With this, Asadal made up his mind to go to Bulguk Temple and carve the pagodas. He and Asanyo held each other and cried for a long time, promising that one day they would hold each other again.
After he arrived at Bulguk temple, Asadal set about designing and carving the pagodas. Although he missed Asanyo terribly, everything he did was imbued with the love he felt for her.
Thinking of her hope that these pagodas would benefit generation after generation, his great love for her expressed itself as compassion for all beings and the hope that they would dissolve all traces of self-centeredness and awaken to the eternal, fundamental Buddha within.
He focused on the pagodas with this utter sincerity, and the hope that they would be beacons that would guide all beings to this bright path.
When Asadal began to work on the first pagoda, called the Dabo Pagoda, an image of the four all-embracing virtues arose within him, for with these, anyone would be able to live a true life and would open themselves to innumerable blessings.
The first virtue is freely giving to those in difficulty. The second is encouraging others to live together harmoniously through gentle speech and a kind face. The third virtue is helping others through words, actions, and even mind. And the fourth virtue is sharing unconditionally, by becoming one with other people and their circumstances.
Asadal decided to represent these virtues as pillars, so after finishing the foundation of the pagoda, he erected four rectangular pillars, plain looking but sturdy.
On top of these he built an elaborate and refined structure, representing the functioning of the earth and heavenly realms. Thus, the Dabo Pagoda teaches us that it is these four virtues that support the functioning of all things in the world and universe.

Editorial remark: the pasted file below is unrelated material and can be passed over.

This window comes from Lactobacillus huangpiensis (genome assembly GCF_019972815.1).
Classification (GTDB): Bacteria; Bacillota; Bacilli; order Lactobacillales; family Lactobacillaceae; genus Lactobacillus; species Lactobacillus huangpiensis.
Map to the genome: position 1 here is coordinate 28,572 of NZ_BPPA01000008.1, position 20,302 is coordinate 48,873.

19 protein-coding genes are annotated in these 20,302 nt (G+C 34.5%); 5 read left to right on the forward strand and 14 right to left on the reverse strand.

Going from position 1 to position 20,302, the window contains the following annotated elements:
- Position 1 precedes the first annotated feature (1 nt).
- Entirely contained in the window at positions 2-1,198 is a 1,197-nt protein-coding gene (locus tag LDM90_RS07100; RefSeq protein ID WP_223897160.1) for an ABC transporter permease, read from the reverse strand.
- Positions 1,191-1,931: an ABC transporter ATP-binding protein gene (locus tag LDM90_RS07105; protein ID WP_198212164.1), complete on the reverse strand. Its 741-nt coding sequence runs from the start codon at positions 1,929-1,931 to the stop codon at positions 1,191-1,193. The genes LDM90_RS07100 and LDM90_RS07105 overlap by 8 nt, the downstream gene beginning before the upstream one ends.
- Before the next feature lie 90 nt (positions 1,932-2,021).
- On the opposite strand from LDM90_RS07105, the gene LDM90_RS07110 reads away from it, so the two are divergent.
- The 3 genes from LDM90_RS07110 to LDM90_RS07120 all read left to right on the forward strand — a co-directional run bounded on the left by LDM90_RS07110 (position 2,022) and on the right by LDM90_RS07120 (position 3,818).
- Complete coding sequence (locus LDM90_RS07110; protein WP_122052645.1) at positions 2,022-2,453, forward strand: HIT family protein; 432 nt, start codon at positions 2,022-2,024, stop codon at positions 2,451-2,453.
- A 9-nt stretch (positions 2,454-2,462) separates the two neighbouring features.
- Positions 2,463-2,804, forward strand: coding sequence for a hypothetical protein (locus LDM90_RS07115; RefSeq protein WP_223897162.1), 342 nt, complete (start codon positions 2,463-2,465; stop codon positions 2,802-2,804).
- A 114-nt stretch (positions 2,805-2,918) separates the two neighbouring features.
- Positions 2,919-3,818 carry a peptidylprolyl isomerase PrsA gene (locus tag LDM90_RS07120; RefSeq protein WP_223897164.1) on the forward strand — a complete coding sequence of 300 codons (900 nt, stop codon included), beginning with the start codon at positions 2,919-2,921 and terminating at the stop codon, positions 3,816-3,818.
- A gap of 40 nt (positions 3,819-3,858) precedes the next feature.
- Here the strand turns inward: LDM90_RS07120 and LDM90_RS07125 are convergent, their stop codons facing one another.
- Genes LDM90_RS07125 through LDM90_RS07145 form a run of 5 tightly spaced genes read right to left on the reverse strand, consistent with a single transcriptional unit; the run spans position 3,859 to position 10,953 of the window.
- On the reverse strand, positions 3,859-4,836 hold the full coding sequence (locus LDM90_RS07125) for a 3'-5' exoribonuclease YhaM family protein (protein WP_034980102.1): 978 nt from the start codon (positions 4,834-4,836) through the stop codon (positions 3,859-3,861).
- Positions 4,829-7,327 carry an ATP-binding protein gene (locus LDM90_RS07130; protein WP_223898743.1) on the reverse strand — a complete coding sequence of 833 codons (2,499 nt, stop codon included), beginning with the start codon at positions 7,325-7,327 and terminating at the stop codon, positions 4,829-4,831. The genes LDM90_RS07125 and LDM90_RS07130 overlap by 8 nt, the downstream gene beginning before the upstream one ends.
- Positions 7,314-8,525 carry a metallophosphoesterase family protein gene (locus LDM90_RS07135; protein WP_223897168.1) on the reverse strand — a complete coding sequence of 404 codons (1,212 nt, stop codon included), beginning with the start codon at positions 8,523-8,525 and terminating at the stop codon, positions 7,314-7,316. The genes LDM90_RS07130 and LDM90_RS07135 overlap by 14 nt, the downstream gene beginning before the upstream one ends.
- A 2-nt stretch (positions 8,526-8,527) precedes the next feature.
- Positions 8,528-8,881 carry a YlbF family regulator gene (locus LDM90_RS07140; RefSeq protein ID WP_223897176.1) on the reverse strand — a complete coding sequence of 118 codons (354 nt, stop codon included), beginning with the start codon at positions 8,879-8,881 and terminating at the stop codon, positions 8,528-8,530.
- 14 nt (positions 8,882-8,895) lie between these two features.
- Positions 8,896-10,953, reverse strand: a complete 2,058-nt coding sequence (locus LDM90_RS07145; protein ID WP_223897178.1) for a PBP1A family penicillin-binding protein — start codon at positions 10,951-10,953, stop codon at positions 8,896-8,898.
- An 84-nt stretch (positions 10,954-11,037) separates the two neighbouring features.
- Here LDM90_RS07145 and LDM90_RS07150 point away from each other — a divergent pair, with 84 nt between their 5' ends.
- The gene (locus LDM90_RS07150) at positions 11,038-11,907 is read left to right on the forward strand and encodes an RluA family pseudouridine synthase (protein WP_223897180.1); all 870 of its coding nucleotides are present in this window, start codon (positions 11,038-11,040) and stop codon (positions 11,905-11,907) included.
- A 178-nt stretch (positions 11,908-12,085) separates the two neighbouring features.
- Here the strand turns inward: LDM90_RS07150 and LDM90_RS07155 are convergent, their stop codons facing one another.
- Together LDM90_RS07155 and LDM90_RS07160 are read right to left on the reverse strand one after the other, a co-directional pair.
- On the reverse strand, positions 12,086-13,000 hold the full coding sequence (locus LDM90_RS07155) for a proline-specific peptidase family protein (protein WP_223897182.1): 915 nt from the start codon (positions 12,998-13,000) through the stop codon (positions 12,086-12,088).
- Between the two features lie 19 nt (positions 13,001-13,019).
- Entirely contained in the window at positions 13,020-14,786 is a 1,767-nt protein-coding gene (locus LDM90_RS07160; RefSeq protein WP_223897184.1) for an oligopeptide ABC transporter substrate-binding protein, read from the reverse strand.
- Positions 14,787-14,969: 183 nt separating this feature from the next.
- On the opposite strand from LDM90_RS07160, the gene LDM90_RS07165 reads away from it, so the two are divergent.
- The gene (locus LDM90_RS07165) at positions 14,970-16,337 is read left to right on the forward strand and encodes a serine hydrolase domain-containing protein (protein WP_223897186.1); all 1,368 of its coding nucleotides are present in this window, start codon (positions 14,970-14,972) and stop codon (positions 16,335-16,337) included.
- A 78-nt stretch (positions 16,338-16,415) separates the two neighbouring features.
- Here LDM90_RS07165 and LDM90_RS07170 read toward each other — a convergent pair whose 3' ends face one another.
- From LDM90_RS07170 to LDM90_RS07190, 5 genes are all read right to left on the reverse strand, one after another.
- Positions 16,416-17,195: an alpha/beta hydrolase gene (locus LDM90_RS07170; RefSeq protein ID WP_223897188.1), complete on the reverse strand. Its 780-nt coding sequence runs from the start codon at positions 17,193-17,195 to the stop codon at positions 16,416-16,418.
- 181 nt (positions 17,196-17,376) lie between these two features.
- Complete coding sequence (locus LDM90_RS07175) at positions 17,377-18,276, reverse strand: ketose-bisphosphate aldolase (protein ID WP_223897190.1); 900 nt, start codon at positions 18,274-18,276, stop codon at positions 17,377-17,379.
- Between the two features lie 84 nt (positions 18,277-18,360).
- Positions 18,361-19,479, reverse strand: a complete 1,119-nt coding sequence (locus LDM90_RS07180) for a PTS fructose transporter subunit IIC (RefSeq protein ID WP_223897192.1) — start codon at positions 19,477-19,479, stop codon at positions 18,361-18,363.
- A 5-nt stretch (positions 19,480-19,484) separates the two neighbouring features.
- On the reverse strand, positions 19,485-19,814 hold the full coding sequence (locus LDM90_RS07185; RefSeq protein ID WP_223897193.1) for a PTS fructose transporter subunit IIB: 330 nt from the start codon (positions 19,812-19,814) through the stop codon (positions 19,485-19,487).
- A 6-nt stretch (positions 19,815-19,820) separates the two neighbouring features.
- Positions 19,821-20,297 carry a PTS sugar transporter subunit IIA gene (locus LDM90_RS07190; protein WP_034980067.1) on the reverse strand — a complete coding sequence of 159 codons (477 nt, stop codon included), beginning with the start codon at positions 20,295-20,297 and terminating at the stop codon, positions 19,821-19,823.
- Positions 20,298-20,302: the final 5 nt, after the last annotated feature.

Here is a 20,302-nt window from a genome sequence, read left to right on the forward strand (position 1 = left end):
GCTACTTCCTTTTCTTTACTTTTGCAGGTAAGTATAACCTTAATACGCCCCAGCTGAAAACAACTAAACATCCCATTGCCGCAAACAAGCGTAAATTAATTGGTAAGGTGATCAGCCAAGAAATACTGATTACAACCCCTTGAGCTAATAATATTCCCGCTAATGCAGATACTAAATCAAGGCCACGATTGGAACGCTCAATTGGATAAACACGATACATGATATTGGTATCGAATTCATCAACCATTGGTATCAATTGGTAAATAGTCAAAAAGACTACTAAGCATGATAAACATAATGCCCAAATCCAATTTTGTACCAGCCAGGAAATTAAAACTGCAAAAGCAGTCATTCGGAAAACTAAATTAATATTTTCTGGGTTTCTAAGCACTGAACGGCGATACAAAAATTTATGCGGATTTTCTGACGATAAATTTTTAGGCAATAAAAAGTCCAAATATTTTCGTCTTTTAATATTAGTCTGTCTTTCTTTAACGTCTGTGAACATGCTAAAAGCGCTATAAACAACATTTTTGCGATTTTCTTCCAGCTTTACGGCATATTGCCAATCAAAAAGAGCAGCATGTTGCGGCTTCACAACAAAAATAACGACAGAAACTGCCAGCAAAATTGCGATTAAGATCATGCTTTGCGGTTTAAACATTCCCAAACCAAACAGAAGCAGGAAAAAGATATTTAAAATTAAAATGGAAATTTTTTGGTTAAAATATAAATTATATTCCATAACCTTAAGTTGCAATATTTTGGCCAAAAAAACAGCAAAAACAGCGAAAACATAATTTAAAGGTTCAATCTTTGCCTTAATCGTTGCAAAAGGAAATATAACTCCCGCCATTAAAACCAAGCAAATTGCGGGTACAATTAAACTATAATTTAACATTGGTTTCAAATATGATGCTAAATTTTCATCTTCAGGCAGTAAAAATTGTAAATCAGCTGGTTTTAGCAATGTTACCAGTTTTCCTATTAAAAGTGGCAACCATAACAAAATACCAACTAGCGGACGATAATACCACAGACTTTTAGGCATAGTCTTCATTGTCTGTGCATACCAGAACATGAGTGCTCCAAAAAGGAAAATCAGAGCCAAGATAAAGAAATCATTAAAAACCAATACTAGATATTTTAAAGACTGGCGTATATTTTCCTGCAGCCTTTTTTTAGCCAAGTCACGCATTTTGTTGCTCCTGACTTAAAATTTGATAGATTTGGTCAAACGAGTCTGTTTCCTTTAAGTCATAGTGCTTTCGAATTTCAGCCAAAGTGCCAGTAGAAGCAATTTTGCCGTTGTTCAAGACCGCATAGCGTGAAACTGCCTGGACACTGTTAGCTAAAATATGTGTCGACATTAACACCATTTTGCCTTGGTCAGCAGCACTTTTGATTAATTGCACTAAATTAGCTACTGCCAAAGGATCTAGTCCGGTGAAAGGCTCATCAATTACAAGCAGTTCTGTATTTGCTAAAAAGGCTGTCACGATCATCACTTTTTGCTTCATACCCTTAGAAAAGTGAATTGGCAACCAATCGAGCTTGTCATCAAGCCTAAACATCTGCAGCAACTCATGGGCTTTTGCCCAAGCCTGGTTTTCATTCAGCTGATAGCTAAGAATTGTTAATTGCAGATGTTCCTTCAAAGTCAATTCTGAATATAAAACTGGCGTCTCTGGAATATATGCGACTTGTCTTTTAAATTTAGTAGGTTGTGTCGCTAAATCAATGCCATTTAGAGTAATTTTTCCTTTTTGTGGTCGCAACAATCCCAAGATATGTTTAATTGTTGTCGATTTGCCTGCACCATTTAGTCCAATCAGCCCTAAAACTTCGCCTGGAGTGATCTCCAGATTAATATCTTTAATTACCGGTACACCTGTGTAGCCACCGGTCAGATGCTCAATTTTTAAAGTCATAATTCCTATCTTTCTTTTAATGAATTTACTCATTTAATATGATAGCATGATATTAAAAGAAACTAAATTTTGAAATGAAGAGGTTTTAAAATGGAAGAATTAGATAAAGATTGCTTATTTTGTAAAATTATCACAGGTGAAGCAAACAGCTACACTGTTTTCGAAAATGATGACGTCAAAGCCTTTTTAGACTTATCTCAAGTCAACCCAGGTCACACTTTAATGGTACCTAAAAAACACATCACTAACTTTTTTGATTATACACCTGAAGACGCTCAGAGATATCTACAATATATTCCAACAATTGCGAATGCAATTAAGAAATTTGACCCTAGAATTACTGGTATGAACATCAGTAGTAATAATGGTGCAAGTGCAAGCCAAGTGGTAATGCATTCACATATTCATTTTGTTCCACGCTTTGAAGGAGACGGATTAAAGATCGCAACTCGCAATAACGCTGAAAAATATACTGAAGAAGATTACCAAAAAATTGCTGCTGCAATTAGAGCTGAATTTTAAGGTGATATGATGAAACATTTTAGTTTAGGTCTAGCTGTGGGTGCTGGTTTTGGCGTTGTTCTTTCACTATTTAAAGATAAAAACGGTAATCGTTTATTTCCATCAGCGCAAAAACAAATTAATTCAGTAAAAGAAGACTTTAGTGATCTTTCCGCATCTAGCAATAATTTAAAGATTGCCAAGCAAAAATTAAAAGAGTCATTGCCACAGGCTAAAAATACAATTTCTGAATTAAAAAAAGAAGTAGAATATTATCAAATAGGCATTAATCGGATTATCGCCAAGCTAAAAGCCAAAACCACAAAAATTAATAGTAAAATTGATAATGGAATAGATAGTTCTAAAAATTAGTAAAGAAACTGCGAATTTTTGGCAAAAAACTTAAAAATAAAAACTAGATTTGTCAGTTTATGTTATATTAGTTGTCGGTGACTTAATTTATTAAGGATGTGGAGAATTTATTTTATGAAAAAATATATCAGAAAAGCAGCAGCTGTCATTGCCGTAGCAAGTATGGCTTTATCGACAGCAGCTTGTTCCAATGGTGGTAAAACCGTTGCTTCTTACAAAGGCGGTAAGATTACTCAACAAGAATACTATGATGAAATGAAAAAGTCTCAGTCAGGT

As Asadal designed and carved the second pagoda, known as the Sokga Pagoda, it was with the hope that beings would put into practice the four all-embracing virtues represented by the Dabo Pagoda, and in so doing, they would awaken to their inherent nature and go on to become Buddhas themselves.
This he represented with clean, straight lines and smooth squares, one on top of another; thus developed the Sokga Pagoda’s noble form. Even today, these pagodas are still there, speaking silent words to all who come.
Both Kim Daesung and Asadal were deeply sincere people, who worked hard at letting go of self-centeredness and the tendency to see themselves as existing apart from others.
Kim Daesung wanted to build the pagodas in order to help all beings, while Asadal entrusted every single thing to his inherent nature, and every stroke of his chisel contained his pure heart. And so, the Dabo Pagoda and the Sokga Pagoda are made of much more than just stone.
If people realized just how precious it is to be born as a human being, they wouldn’t waste their life just wandering around.
Even worse than this are those who think only of themselves, and so turn their backs upon the tremendous opportunities to create virtue and merit which come from being born as a human being. The thoughts we are giving rise to now can even determine whether we are reborn as a more evolved human being, or whether we wear the mask of an animal.
So, have a great heart like Kim Daesung, and raise an intention to benefit each and every being. Diligently rely upon your foundation with the sincerity and focus of Asadal.
Practice like this, and your life will shine forth like the Dabo and Sokga Pagodas, whose light remains undiminished after even a thousand years.